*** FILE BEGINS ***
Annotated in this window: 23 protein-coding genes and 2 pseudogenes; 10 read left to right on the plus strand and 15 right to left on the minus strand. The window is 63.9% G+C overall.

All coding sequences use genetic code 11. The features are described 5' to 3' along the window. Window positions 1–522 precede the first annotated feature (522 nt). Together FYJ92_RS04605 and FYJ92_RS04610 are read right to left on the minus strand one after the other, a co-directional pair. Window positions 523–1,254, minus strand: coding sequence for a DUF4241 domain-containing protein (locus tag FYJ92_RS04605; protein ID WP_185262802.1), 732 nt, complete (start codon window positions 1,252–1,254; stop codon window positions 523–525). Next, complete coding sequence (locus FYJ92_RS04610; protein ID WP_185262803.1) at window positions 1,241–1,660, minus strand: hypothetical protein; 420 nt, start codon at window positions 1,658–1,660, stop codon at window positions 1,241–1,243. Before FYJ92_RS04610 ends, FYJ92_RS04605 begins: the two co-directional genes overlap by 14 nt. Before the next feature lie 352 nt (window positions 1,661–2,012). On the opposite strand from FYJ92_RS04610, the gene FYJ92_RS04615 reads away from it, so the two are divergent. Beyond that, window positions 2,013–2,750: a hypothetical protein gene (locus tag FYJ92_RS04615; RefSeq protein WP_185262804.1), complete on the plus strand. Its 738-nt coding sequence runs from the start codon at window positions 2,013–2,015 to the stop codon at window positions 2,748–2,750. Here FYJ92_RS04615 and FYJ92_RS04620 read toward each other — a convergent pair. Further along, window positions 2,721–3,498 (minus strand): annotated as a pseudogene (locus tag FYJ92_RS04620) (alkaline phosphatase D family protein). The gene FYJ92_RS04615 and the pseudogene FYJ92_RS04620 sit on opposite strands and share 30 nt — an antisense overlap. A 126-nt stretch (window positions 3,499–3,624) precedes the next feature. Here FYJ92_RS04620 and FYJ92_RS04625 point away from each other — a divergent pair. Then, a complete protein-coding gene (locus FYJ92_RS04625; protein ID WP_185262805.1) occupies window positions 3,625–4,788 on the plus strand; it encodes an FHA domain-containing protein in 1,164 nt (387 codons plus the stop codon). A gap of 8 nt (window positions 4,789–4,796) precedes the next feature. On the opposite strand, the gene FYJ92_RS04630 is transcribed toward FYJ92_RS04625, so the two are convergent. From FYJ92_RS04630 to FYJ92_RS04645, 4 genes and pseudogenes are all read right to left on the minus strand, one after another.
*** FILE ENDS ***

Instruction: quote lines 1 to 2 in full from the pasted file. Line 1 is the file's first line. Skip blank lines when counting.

Annotated in this window: 23 protein-coding genes and 2 pseudogenes; 10 read left to right on the plus strand and 15 right to left on the minus strand. The window is 63.9% G+C overall.

All coding sequences use genetic code 11. The features are described 5' to 3' along the window. Window positions 1–522 precede the first annotated feature (522 nt). Together FYJ92_RS04605 and FYJ92_RS04610 are read right to left on the minus strand one after the other, a co-directional pair. Window positions 523–1,254, minus strand: coding sequence for a DUF4241 domain-containing protein (locus tag FYJ92_RS04605; protein ID WP_185262802.1), 732 nt, complete (start codon window positions 1,252–1,254; stop codon window positions 523–525). Next, complete coding sequence (locus FYJ92_RS04610; protein ID WP_185262803.1) at window positions 1,241–1,660, minus strand: hypothetical protein; 420 nt, start codon at window positions 1,658–1,660, stop codon at window positions 1,241–1,243. Before FYJ92_RS04610 ends, FYJ92_RS04605 begins: the two co-directional genes overlap by 14 nt. Before the next feature lie 352 nt (window positions 1,661–2,012). On the opposite strand from FYJ92_RS04610, the gene FYJ92_RS04615 reads away from it, so the two are divergent. Beyond that, window positions 2,013–2,750: a hypothetical protein gene (locus tag FYJ92_RS04615; RefSeq protein WP_185262804.1), complete on the plus strand. Its 738-nt coding sequence runs from the start codon at window positions 2,013–2,015 to the stop codon at window positions 2,748–2,750. Here FYJ92_RS04615 and FYJ92_RS04620 read toward each other — a convergent pair. Further along, window positions 2,721–3,498 (minus strand): annotated as a pseudogene (locus tag FYJ92_RS04620) (alkaline phosphatase D family protein). The gene FYJ92_RS04615 and the pseudogene FYJ92_RS04620 sit on opposite strands and share 30 nt — an antisense overlap. A 126-nt stretch (window positions 3,499–3,624) precedes the next feature. Here FYJ92_RS04620 and FYJ92_RS04625 point away from each other — a divergent pair. Then, a complete protein-coding gene (locus FYJ92_RS04625; protein ID WP_185262805.1) occupies window positions 3,625–4,788 on the plus strand; it encodes an FHA domain-containing protein in 1,164 nt (387 codons plus the stop codon). A gap of 8 nt (window positions 4,789–4,796) precedes the next feature. On the opposite strand, the gene FYJ92_RS04630 is transcribed toward FYJ92_RS04625, so the two are convergent. From FYJ92_RS04630 to FYJ92_RS04645, 4 genes and pseudogenes are all read right to left on the minus strand, one after another.